A Sense Of Perspective

Wednesday, May 6, 2009 7:20 | Filed in Science

This is one of those ones that I have to thank twitter for. If @brucel hadn’t mentioned it, I wouldn’t have come across Dries Buytaert’s post ‘we are small and insignificant’.

And more important, I might not have seen this image. You may need to zoom into it in order to really understand.

For those people who can’t see the image, basically, the panels show a succession of images, starting with the Earth and moon shown to relative scale, and gradually introducing larger objects, again shown to relative scale. For example, Earth’s diameter is shown to be about 1/4 the diameter of Uranus, which is about 1/3 that of Jupiter, which is about 1/10 that of the Sun, which is about 1/9 the diameter of the star Pollux, which is about 1/9 that of the star Rigel, which is about 1/6 that of the star Antares, which is about 1/3 the diameter of the star Mu Cephei, which is about 1/5 that of the star VY Canis Majoris, the largest known star.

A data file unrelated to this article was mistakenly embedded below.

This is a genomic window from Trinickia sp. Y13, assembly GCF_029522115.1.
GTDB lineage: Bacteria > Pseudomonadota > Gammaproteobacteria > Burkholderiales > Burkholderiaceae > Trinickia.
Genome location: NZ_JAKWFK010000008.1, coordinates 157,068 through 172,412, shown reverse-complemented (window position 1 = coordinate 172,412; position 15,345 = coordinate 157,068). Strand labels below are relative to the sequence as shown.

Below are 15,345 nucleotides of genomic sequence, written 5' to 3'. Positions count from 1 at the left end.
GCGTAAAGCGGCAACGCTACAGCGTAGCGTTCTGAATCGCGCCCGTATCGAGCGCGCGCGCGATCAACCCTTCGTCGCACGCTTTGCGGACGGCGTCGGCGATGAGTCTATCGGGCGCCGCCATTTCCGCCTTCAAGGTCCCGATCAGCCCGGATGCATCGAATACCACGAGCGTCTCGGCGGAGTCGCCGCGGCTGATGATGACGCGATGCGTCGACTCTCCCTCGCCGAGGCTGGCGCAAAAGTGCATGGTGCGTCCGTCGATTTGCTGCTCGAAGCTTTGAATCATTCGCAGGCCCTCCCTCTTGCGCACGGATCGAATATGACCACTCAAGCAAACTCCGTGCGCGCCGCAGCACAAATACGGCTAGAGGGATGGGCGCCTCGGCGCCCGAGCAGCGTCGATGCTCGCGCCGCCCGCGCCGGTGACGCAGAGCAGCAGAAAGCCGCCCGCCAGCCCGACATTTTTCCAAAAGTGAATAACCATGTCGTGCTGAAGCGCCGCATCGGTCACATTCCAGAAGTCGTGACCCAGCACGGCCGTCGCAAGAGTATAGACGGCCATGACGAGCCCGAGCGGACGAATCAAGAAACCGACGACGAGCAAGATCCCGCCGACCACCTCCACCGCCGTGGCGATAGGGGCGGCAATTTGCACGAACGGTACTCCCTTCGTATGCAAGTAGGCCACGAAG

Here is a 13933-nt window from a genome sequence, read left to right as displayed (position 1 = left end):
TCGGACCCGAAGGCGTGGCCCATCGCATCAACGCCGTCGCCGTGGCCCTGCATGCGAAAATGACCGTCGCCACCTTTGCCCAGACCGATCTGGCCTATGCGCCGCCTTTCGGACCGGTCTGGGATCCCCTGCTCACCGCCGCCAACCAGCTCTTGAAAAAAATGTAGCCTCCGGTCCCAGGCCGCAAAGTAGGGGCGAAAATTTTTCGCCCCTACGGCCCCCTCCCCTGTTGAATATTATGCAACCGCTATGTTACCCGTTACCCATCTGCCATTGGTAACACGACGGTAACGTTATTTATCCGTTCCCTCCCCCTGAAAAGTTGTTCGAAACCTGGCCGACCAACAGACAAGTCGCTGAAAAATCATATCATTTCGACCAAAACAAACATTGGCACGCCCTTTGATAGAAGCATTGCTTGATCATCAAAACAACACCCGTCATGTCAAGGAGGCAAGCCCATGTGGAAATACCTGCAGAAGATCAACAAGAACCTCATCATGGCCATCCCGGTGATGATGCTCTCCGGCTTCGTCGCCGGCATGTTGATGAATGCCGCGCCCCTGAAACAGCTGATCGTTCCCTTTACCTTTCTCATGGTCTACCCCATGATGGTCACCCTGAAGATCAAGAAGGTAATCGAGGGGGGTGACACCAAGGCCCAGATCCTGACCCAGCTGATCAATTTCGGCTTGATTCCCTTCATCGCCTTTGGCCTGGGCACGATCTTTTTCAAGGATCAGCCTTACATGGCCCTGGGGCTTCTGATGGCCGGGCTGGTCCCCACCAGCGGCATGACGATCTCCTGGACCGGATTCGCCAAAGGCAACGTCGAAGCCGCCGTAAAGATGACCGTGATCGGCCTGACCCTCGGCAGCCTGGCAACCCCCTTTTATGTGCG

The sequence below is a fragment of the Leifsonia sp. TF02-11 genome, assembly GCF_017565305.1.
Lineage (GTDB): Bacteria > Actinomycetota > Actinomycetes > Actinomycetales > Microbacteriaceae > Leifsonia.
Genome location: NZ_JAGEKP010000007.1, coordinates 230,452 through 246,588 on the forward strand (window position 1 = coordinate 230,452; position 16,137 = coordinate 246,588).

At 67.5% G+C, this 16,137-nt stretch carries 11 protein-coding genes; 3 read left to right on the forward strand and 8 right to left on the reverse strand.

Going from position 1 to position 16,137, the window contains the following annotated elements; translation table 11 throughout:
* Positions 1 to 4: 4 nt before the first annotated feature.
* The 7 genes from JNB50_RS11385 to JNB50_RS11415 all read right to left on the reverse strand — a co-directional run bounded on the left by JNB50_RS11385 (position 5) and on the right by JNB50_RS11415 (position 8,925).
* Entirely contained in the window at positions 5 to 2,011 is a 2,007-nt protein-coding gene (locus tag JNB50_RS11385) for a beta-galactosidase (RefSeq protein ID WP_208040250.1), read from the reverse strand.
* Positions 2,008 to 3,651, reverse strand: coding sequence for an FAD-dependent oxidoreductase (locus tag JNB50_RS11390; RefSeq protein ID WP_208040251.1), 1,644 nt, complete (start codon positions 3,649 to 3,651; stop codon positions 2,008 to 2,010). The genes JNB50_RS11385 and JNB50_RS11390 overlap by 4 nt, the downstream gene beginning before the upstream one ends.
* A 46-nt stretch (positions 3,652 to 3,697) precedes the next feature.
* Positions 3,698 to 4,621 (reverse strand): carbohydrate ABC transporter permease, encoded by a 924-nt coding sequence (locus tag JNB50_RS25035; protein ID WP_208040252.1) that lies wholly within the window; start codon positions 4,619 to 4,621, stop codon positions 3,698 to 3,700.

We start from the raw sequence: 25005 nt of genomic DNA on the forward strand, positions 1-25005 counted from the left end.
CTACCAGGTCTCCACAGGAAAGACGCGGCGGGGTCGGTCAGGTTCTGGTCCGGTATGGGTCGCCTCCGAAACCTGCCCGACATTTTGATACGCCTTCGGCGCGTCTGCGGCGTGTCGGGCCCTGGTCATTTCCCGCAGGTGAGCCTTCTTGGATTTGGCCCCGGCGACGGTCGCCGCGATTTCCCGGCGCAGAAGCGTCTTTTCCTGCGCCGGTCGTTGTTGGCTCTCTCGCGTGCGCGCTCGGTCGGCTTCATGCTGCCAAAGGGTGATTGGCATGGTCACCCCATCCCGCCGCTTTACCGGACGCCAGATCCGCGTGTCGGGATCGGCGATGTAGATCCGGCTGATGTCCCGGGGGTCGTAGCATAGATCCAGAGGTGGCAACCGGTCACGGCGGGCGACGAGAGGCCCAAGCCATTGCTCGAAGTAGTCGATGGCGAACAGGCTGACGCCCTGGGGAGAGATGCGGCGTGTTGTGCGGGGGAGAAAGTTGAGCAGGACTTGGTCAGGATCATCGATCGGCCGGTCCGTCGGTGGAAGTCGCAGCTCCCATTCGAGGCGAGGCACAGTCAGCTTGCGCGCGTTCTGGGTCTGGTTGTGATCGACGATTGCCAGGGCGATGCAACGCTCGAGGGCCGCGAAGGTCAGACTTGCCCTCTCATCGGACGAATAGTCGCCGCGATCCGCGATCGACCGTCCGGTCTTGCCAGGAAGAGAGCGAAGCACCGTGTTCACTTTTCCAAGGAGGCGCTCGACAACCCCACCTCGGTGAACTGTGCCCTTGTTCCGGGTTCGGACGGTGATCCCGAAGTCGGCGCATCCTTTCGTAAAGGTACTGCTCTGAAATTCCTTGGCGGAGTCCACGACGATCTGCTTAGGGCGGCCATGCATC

That’s just a visual approximation: getting the radii of the respective things of t’interweb, I could put it another way … if Earth is considered to have a volume of 1 earth unit, then:

  • our sun has a volume of around 1.3 million earth units
  • Rigel has a volume of around 310 billion earth units
  • Antares has a volume of around 450 trillion earth units
  • and VY Canis Majoris, the largest star known has a volume of around 12 quadrillion earth units

In other words, you could fit 12,000,000,000,000,000 planets the size of earth into it. That’s quite a lot. On a cosmic scale, we — as a planet — are vanishingly small. And when you’re only one of 6,000,000,000 people on that planet, you’re just one tiny speck of dust.

So next time someone tells you to put things into perspective, you now have all the facts you need to explain exactly what your — and their — place is in the cosmic scheme of things. But even if one individual is vanishingly important on a cosmic scale, that doesn’t make them any less valuable when measured on a human scale.

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